Concerned about declining home ownership levels and a sharp fall in the proportion of buyers purchasing their first property, the Real Estate Institute of Australia (REIA) wants first homebuyers to be able to tap into their superannuation savings to help them scrape together a deposit.

The group’s president, Peter Bushby, says first homebuyers are finding it increasingly difficult to enter the housing market, in part due to stricter lending policies from financial providers. His organsiation has called for a rethink of housing policies.

In an election policy statement released yesterday, the Real Estate Institute of Australia notes: “Home ownership is declining after three decades of stable levels.

“Over the five years to 2011, home ownership declined by 1.1 percentage points to 67 per cent of occupied private dwellings. The drop was evident across all states and territories and was most pronounced in the 35 to 54 age group.”

The institute says recent interest rate cuts have had little impact on the desire of potential first homebuyers to enter the market.

Bushby says the proportion of first homebuyers entering the market has historically “been around the 20 per cent mark” but has dropped to 14 per cent of late.

The institute cites two schemes operating overseas – in Singapore and Canada – that allow first homebuyers to use their superannuation savings when they buy a property.

“The approach Singapore has adopted to tackle house ownership since the 1960s has been very successful, with the level of home ownership in Singapore at 87.2 per cent. This compares to a level of around 70 per cent in Australia for many decades,” the statement notes.

In Singapore, The Central Provident Fund mandates that a portion of an employee’s salary is set aside for retirement, healthcare and housing. A slice of the funds can be drawn down by first homebuyers who have amassed at least a 5 per cent property deposit with their own savings.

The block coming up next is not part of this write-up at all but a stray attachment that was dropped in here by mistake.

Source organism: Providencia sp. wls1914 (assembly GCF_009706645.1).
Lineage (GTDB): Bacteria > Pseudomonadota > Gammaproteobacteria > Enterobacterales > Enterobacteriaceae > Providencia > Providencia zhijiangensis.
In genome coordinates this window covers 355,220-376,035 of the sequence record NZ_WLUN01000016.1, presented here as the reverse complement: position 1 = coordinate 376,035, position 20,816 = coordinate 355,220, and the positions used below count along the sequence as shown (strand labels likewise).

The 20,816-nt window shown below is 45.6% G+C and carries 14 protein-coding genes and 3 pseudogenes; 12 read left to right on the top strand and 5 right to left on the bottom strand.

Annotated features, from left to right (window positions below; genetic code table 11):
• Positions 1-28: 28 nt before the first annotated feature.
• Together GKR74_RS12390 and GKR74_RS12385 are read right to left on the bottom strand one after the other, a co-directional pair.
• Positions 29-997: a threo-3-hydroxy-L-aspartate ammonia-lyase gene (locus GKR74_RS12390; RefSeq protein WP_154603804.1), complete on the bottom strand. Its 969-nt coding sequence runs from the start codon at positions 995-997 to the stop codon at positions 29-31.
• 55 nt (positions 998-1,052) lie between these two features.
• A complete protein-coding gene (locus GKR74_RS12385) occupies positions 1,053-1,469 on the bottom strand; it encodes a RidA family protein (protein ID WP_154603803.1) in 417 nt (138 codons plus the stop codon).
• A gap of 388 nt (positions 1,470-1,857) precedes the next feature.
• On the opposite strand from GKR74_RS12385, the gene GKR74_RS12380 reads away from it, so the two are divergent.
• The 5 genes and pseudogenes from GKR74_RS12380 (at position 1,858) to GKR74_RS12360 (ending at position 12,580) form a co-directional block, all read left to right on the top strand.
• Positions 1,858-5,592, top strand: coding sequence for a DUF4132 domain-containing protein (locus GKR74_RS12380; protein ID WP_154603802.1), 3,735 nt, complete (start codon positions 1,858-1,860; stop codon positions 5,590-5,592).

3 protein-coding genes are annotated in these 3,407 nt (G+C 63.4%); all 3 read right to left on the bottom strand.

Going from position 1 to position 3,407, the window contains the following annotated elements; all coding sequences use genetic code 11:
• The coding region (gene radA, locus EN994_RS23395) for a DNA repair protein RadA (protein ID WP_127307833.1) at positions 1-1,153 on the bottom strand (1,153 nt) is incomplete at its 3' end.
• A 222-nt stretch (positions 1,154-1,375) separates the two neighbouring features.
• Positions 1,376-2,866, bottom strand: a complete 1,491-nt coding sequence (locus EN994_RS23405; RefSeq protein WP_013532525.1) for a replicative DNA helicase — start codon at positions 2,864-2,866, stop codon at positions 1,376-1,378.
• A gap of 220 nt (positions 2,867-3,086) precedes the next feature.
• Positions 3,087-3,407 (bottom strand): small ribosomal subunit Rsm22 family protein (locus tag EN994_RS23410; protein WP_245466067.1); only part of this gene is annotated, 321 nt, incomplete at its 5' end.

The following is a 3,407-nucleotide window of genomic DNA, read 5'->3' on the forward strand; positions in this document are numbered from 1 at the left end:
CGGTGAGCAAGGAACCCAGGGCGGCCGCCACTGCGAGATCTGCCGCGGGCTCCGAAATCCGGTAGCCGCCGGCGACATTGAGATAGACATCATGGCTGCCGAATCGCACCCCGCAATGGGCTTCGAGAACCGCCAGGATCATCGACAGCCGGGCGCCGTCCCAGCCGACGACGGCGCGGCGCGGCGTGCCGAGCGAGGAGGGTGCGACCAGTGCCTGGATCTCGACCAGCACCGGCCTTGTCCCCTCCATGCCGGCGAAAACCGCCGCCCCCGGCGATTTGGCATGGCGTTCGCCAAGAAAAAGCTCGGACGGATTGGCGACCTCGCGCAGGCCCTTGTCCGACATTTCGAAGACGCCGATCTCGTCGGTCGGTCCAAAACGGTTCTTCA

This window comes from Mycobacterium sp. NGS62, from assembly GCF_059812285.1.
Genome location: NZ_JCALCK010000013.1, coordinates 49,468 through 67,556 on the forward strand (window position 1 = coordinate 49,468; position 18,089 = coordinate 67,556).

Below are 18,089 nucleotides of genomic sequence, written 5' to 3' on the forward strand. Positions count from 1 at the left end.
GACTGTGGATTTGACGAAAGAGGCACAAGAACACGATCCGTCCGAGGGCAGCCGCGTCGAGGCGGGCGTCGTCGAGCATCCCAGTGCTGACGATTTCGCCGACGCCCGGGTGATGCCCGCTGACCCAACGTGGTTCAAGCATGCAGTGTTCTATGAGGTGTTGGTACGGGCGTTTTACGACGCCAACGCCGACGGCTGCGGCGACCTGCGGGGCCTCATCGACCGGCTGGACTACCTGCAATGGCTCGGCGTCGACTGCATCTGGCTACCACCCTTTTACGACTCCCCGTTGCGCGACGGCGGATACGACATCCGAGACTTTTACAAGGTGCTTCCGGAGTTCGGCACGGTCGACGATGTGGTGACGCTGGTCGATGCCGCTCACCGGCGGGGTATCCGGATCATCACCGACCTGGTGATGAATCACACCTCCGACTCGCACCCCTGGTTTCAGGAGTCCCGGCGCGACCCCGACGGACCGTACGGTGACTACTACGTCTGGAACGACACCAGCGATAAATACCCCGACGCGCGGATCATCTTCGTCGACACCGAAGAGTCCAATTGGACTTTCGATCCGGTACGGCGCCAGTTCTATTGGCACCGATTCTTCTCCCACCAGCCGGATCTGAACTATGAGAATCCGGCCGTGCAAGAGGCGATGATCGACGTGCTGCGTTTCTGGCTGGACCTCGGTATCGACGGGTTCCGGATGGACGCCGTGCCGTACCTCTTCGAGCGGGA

Canada also has a scheme that allows first homebuyers to withdraw funds from their retirement savings plans.

The Canadian Home Buyers’ Plan lets first homebuyers withdraw up to $25,000 from their retirement savings to purchase or build a home. The funds must be repaid within 15 years in annual installments.

Critics of the scheme say that it reduces participants’ overall retirement funds as they lose the benefit of having their money invested in savings for longer periods. Canadian Government figures also show that nearly half of the participants in the scheme failed to repay their full annual installment in 2011.

The REIA says the scheme has operated in Canada since 1992 and about 12.5 per cent of Canadian first homebuyers aged 25 to 44 use it. While that figure may not seem big, Bushby says it is quite significant.

“If you saw a 12.5 per cent increase in people entering the market because of the extra capacity to be there, I think it would have a fairly significant effect,” he says.

“We believe the stimulus will help the whole market, not just the first homebuyers because we need more people buying the cheaper stock to enable those [people] in those properties to step up and that has a progressive effect through the market itself.”

The institute has not done any modelling on how much money younger homebuyers would have amassed in their superannuation savings.

“They are not necessarily going to have massive amounts of superannuation built up but we see it as an adjunct to the existing first home owners savings scheme that the government has got in place,” says Bushby.

The REIA has also called on state and territory government to reverse the trend to only offer first homebuyers grants for new dwellings. “It’s excluding 80-odd per cent of people who have historically bought established homes,” Bushby says.

Is tapping into super a good idea for first homebuyers? If so, is there a ‘right’ way to do it?

The original release of this article first appeared on the website of Hangzhou Night Net.

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